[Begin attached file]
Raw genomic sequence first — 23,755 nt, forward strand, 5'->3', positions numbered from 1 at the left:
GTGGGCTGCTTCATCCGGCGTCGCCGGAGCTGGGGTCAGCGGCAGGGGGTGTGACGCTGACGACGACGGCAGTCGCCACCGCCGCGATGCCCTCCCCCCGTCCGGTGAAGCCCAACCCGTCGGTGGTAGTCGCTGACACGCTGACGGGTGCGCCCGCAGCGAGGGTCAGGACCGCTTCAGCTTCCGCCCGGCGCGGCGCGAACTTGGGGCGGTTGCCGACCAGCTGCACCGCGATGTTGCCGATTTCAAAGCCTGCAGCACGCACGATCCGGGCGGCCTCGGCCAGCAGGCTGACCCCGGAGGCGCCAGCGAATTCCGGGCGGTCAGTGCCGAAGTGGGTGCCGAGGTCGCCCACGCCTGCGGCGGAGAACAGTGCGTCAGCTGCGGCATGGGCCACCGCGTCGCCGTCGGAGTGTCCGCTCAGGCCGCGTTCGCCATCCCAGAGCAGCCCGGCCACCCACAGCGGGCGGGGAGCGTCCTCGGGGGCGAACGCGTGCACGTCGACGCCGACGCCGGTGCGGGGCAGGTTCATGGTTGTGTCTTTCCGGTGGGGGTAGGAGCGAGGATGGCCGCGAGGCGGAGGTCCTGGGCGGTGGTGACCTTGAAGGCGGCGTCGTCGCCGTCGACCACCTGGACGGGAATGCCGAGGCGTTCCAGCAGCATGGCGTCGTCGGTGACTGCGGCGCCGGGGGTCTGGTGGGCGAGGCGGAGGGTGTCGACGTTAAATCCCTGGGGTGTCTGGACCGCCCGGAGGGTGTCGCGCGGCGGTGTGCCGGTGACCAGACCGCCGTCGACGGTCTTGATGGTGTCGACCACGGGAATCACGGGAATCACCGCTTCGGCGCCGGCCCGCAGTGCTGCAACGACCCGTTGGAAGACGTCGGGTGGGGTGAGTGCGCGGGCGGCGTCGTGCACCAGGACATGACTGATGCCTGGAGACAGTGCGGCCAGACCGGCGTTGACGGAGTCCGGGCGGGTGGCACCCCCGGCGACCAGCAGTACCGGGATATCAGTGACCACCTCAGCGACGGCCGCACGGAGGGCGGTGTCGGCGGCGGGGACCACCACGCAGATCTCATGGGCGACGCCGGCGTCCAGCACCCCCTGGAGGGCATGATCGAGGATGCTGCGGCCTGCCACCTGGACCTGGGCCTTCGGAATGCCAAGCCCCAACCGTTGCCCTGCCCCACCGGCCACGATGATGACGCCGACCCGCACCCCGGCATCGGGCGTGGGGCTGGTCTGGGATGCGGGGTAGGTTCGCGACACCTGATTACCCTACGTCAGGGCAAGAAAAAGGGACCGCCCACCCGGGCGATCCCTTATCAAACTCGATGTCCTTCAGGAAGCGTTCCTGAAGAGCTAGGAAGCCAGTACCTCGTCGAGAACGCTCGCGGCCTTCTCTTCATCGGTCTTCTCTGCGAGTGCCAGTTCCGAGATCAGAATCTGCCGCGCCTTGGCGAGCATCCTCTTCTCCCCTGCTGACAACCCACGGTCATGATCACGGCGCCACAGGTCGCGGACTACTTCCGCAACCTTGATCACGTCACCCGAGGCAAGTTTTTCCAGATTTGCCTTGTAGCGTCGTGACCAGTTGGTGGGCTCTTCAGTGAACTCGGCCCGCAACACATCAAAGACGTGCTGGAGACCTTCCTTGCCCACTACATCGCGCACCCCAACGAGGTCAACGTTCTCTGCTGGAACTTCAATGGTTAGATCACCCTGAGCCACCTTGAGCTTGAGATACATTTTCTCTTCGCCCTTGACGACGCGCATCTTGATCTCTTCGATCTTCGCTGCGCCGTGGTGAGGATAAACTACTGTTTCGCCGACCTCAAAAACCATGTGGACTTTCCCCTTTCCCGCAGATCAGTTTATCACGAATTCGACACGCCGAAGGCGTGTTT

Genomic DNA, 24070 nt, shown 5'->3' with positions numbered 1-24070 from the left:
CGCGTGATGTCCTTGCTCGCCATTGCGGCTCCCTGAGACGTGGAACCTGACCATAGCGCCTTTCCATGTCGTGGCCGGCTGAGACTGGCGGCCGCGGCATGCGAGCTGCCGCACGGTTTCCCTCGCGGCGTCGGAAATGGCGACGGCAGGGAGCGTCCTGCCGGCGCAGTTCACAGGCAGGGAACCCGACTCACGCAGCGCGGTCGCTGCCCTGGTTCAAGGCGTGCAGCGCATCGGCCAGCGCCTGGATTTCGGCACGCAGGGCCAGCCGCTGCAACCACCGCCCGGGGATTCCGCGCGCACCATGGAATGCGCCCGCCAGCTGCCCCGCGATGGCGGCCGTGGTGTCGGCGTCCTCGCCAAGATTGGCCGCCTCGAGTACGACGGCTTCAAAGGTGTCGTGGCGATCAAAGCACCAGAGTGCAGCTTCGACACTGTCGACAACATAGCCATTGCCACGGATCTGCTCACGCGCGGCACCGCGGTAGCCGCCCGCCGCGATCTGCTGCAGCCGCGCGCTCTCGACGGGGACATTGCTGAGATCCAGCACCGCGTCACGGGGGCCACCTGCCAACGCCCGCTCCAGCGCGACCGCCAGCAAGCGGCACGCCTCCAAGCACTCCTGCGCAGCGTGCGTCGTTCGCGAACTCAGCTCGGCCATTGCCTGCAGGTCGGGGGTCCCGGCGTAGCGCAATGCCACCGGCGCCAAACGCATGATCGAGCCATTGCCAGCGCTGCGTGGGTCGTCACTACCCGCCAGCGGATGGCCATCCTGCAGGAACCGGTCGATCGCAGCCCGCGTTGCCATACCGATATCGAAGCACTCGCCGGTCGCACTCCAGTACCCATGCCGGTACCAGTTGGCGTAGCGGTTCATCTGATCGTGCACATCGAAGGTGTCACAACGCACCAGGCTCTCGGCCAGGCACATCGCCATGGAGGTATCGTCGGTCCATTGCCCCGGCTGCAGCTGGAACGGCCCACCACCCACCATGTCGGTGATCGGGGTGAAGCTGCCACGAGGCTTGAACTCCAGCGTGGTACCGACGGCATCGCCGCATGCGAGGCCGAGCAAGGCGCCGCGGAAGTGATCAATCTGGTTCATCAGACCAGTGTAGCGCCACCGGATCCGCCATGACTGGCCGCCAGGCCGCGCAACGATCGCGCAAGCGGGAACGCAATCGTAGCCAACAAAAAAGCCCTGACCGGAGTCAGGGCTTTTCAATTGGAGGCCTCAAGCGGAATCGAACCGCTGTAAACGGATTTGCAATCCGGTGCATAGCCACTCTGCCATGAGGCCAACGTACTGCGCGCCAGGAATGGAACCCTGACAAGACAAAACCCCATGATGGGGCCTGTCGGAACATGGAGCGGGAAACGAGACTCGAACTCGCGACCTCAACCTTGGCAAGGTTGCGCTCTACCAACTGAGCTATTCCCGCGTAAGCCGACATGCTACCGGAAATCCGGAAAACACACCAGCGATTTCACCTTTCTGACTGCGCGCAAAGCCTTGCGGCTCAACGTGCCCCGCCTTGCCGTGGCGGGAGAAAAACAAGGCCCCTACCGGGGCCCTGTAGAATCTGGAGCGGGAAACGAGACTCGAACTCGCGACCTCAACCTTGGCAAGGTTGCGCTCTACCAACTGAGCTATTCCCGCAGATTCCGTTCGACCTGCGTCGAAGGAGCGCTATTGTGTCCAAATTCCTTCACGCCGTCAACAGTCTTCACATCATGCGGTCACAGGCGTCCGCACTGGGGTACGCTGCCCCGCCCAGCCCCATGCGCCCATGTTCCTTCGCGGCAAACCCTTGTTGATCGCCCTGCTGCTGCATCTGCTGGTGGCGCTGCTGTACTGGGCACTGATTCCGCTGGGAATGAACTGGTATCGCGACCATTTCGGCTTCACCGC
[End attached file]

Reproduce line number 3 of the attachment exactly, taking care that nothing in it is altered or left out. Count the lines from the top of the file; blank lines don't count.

Genomic DNA, 24070 nt, shown 5'->3' with positions numbered 1-24070 from the left: